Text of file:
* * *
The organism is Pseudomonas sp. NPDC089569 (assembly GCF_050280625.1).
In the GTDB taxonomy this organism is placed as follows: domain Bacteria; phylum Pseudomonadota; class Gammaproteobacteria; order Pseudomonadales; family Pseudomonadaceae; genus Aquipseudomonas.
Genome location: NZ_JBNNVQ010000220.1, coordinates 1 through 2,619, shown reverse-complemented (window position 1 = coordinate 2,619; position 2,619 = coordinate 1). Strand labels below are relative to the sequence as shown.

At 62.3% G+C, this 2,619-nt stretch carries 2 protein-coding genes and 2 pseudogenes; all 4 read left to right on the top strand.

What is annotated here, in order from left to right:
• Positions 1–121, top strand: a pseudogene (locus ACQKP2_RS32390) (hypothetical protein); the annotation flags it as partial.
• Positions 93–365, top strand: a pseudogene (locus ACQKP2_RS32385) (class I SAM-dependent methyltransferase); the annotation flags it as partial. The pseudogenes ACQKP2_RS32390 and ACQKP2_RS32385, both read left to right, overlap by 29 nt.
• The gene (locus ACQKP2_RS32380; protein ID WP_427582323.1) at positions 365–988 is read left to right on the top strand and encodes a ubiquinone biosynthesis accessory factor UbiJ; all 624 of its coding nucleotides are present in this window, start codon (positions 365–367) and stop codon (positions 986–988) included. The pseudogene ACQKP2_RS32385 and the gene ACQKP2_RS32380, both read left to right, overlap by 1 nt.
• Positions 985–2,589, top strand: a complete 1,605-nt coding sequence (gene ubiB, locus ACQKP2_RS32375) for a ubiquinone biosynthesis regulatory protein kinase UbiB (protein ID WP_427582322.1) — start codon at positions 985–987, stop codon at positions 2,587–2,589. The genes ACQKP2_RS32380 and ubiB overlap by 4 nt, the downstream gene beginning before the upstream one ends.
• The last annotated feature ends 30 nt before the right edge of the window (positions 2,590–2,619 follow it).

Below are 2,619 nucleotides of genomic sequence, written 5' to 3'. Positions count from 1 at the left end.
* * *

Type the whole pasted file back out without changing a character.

The organism is Pseudomonas sp. NPDC089569 (assembly GCF_050280625.1).
In the GTDB taxonomy this organism is placed as follows: domain Bacteria; phylum Pseudomonadota; class Gammaproteobacteria; order Pseudomonadales; family Pseudomonadaceae; genus Aquipseudomonas.
Genome location: NZ_JBNNVQ010000220.1, coordinates 1 through 2,619, shown reverse-complemented (window position 1 = coordinate 2,619; position 2,619 = coordinate 1). Strand labels below are relative to the sequence as shown.

At 62.3% G+C, this 2,619-nt stretch carries 2 protein-coding genes and 2 pseudogenes; all 4 read left to right on the top strand.

What is annotated here, in order from left to right:
• Positions 1–121, top strand: a pseudogene (locus ACQKP2_RS32390) (hypothetical protein); the annotation flags it as partial.
• Positions 93–365, top strand: a pseudogene (locus ACQKP2_RS32385) (class I SAM-dependent methyltransferase); the annotation flags it as partial. The pseudogenes ACQKP2_RS32390 and ACQKP2_RS32385, both read left to right, overlap by 29 nt.
• The gene (locus ACQKP2_RS32380; protein ID WP_427582323.1) at positions 365–988 is read left to right on the top strand and encodes a ubiquinone biosynthesis accessory factor UbiJ; all 624 of its coding nucleotides are present in this window, start codon (positions 365–367) and stop codon (positions 986–988) included. The pseudogene ACQKP2_RS32385 and the gene ACQKP2_RS32380, both read left to right, overlap by 1 nt.
• Positions 985–2,589, top strand: a complete 1,605-nt coding sequence (gene ubiB, locus ACQKP2_RS32375) for a ubiquinone biosynthesis regulatory protein kinase UbiB (protein ID WP_427582322.1) — start codon at positions 985–987, stop codon at positions 2,587–2,589. The genes ACQKP2_RS32380 and ubiB overlap by 4 nt, the downstream gene beginning before the upstream one ends.
• The last annotated feature ends 30 nt before the right edge of the window (positions 2,590–2,619 follow it).

Below are 2,619 nucleotides of genomic sequence, written 5' to 3'. Positions count from 1 at the left end.